How the Pandemic Transformed the Wedding Industry

CENTRAL COAST — To say our lives have changed over the past year and a half would be an understatement. Not only has the reaction to the COVID-19 coronavirus changed our lives, it has caused significant shifts in the way business is done.

Our beautiful Central Coast is home to a bustling wedding industry, as couples travel from all over the globe to say “I do” right here in our special corner of the world. However, the wedding industry took a major hit when health officials placed heavy restrictions on travel, social gatherings, and events.

Dawn White of Pacific Harvest Catering & ToGo said, “Our business pivoted and created a to-go dinner program for locals that we still do in addition to weddings—which are still half of our business. However, weddings used to be ninety percent of our business.”


“At the beginning of 2020, I had 120 events on the books, and I did 35,” said Bottles & Ice owner Anissa Hedges. “Of course, at that point, they were all micro-events, like eighteen-person weddings…We were masking up; we were wearing gloves; we had seven bottles of hand sanitizer on the bar. A lot of venues built plexiglass barriers for the bar.”

The pandemic not only changed how weddings are done, but in a lot of ways, it made couples and vendors rethink what weddings are.

“As a result of the pandemic, we have recognized many changes in the industry,” said Kristen Pinter, Managing Partner of Higuera Ranch. “Elopements were not as common before the pandemic, but there seems to be a new surge! Couples are focusing more on their weekend experience surrounded by their closest family and friends. The vows have become very intimate, and the celebrations have a fresh energy!”

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Love Locked Down

“I think it also changed my perspective of weddings,” said Hedges. “Everybody was just so grateful to be out doing something or to have a sense of normalcy, but… those eighteen to thirty person weddings were so fun, and everyone was so nice and so happy to be there.”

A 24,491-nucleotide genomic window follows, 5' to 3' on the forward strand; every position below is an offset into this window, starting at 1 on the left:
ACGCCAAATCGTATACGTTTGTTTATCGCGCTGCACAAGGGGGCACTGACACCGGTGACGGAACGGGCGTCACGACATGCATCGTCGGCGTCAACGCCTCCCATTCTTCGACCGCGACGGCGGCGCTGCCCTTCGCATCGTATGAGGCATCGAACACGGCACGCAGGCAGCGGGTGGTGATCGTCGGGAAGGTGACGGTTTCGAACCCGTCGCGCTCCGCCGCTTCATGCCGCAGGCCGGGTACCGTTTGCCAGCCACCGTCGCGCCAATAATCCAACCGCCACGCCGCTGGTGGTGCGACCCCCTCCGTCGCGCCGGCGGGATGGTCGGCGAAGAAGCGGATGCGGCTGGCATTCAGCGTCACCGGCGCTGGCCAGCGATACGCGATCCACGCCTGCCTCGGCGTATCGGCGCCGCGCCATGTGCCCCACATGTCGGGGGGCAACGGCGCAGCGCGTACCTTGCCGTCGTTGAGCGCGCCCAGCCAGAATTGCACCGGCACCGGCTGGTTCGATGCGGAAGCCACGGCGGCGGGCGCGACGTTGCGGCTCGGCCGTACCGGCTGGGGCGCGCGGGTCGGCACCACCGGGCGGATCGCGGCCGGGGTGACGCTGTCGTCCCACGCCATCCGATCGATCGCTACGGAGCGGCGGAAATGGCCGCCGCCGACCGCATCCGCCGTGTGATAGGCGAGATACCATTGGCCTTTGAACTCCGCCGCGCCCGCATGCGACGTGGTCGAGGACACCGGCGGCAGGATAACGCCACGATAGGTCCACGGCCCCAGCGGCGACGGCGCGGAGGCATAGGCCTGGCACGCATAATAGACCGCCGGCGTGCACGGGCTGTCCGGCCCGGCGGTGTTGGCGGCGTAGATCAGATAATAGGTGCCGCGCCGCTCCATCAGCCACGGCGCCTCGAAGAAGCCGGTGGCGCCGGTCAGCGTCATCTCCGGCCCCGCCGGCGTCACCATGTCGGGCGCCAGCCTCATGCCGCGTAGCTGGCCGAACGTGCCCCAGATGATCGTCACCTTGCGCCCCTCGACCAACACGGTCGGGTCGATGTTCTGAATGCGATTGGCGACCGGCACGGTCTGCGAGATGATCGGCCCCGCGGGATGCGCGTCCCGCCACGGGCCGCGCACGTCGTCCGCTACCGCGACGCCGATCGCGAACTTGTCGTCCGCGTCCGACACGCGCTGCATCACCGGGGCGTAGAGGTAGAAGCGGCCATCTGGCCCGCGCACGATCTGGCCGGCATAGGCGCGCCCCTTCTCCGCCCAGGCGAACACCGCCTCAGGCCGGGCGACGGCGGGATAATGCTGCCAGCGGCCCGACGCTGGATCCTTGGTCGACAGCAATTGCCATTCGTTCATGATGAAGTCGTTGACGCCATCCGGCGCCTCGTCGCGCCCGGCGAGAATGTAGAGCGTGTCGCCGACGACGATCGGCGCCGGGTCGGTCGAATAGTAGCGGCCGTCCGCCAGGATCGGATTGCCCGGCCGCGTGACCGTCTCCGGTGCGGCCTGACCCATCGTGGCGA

Wedding videographer Chelsea Schmitz of Stories Told by Film explained that with couples unable to invite as many family members as before, therefore, an increased priority has been placed on securing a professional videographer.

“I used to be one of the last vendors booked,” said Schmitz, “but in a lot of cases, I’ve suddenly become the first vendor couples book for their wedding. Video has become more important than ever now that weddings have become smaller.”

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Schmitz described an elopement to which herself, the photographer, and their two assistants were the only guests in attendance. In fact, the photographer’s assistant also officiated the elopement. This is one example of the larger trend toward smaller, more intimate ceremonies.

“Some of the smallest weddings I’ve filmed have been my favorite,” said Schmitz.

“Another positive impact of the pandemic has been family created through vendor relationships!” said Pinter. “We weathered the storm together, and now we embrace the opportunity to bring dreams to life. I love seeing the smiling faces of vendor friends at the ranch!”

While we have no way of knowing what the future will bring, restrictions have begun to lift for now, and things are beginning to resemble something like normalcy. As the clouds begin to part, perhaps some of our silver linings will remain with us to remind us that there is always a way through the storm.